The Missionaries of Charity see Christ in the eyes of the poor and destitute they are called to serve, they see Christ in the eyes of the volunteers who come alongside to help them, for a few weeks or many months. In addition they see themselves as bringing and being Christ to those they serve.

Mother said in an interview,

If we did not believe that this was the body of Christ, we would never be able to do this work. No amount of money could make us do it. It is He whom we reach in the people who are unwanted, unemployed, uncared for; they seem useless to society, nobody has time for them. It is just you and I who must find them and help them. Often we pass them without seeing them. But they are there for the finding.

I began to think how differently I would work if I truly saw each person I met as a hungry, hurting Christ. What if every time someone came to me with a problem, I responded as though Christ himself had approached me? What if I saw everyone all day long as in need of a touch from God, and what if I were yielded enough that God could actually use me to give his touch. (p. 39-40)

The importance of religion – or more significantly Christian faith – to the work is much more significant than “mere” motivation and strength. Social action without Christ lacks the power to make any impact, prayer without social action is worthless. Faith without works is, James tells us rather forcefully, dead.

We casually sing worship songs – with raised hands, and hardly paying attention to the words.

Christ be the center of our lives
Be the place we fix our eyes
Be the center of our lives

The Christian call is to put Christ at the center of life, the center of the universe, and the Missionaries of Charity see Christ in the eyes and bodies of every person around them. The call is to service.  The call for Christ to be the place we fix our eyes is a call to serve our neighbors.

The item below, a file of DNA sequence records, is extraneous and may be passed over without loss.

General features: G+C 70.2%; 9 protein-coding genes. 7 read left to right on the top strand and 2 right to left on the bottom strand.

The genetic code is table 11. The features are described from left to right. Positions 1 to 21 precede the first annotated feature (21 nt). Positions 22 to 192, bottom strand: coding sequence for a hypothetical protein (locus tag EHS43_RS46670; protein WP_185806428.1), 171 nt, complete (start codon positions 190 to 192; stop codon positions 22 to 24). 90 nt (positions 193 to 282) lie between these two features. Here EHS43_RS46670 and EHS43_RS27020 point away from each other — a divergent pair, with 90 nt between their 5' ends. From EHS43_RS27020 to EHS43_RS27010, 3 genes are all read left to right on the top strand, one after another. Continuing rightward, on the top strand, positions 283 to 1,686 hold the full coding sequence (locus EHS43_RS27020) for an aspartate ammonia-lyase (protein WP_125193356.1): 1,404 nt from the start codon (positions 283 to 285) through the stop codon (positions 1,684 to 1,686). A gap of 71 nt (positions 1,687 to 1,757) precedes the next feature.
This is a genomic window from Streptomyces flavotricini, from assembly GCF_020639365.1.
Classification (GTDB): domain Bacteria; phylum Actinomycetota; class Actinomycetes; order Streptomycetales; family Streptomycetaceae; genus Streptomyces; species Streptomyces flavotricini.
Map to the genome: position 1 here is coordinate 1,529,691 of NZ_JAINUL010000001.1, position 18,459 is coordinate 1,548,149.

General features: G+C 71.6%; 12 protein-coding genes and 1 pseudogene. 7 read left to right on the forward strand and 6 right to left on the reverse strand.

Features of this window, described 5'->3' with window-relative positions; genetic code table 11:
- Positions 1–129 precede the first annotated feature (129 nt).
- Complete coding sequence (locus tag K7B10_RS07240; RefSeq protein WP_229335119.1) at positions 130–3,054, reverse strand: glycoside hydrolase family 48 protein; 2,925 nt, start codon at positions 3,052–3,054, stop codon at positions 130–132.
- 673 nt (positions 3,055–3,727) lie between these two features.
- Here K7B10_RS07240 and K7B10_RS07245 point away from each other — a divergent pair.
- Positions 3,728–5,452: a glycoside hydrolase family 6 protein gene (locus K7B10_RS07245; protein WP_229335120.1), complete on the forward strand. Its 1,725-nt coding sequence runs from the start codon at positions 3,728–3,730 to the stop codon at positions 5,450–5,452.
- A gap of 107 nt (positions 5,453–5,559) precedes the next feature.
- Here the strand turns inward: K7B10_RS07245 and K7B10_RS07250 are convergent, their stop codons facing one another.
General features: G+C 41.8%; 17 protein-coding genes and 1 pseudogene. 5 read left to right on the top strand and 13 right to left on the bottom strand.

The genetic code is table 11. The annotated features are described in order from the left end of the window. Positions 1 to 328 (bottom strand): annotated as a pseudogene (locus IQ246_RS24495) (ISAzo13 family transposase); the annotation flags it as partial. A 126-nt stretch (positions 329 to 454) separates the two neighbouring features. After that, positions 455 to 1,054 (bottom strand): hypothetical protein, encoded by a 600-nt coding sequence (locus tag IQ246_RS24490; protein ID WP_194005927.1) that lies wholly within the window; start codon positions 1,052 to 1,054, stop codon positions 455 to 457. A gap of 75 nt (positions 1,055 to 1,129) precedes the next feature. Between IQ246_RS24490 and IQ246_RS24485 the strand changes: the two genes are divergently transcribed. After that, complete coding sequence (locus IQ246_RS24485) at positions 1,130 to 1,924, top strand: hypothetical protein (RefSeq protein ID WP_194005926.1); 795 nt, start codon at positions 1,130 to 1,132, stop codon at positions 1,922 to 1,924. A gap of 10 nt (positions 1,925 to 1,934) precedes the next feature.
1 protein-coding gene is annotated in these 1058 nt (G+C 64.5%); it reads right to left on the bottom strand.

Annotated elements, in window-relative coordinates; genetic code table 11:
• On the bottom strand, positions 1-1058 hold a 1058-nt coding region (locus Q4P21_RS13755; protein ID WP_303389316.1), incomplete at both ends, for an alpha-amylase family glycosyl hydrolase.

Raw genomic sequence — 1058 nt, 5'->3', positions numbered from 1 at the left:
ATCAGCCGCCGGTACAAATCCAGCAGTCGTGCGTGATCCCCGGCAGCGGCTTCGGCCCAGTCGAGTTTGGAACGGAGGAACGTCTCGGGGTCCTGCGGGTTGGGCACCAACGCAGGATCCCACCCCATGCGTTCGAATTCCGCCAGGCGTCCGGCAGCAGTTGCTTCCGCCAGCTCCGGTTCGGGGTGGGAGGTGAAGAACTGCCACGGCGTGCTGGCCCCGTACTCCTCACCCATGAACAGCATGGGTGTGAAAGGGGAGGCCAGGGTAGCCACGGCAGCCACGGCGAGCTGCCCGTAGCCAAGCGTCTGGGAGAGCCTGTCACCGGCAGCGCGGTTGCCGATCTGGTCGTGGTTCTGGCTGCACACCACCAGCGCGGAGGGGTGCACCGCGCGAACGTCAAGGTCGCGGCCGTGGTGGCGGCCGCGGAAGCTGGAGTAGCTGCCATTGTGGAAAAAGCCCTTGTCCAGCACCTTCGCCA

Do you think that the Missionaries of Charity have the right approach here?

Should we live as though we see service to Christ in every interaction with our fellow man?

Where would this change your approach to life?

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  • I find the approach of the Missionaries of Charity to be extremely challenging… and I do think their theology is right on. I find it challenging to my ego and my desire to “succeed” in ministry (whatever that means– be it numbers or some other tangible way to measure success). To see the face of Christ in the people who irritate me, who interrupt me, who stand me up for events or disappoint me in other ways… it means a whole new level of dying to self. But to learn that kind of love is my desire. It is beautiful.

  • Wonderful post. I find it creates an interesting paradox: through the Spirit we develop the mind of Christ which compels us to be Jesus to others–but also to see Jesus in every opportunity to serve. It forms a never ending circle, does it not?

  • And yes, this brief article is making a profound impact on my attitude.

  • Let me push back against the sacramental view of the poor that Mother Teresa and others have advocated….. I have served the urban poor in the neighborhood that I live in for about 20 years. My current ministry includes wholistically discipling gang-members on the streets of Grand Rapids that are killing each other (by the way, I have been to 2 funerals in the last 10 days of former students of mine that have been killed on the streets of Grand Rapids….one was stabbed in the heart with an ice pick and one was shot in the face) Many of the gang-bangers that we reach out to are low-level drug dealers and thugs that are quite poor. Do they have the mystical Christ living in them because of their destitution? So when some poor low-level dealers in my neighborhood exchange drugs for tricks from crack-addicted single-moms, was that really Jesus? When I saw a homeless man beat another homeless man half do death,…..Was that really Jesus? Did the mysterious “Christ” viciously assault Himself? I have seen some poor people do the most despicable, depraved things to each other. (To be fair, I also have seen the oppressive depravity of privileged wealthy people) Please understand I have seen my share of oppression from the powerful and rich against the poor, so I am not trying stereotype the poor as if everything is their fault.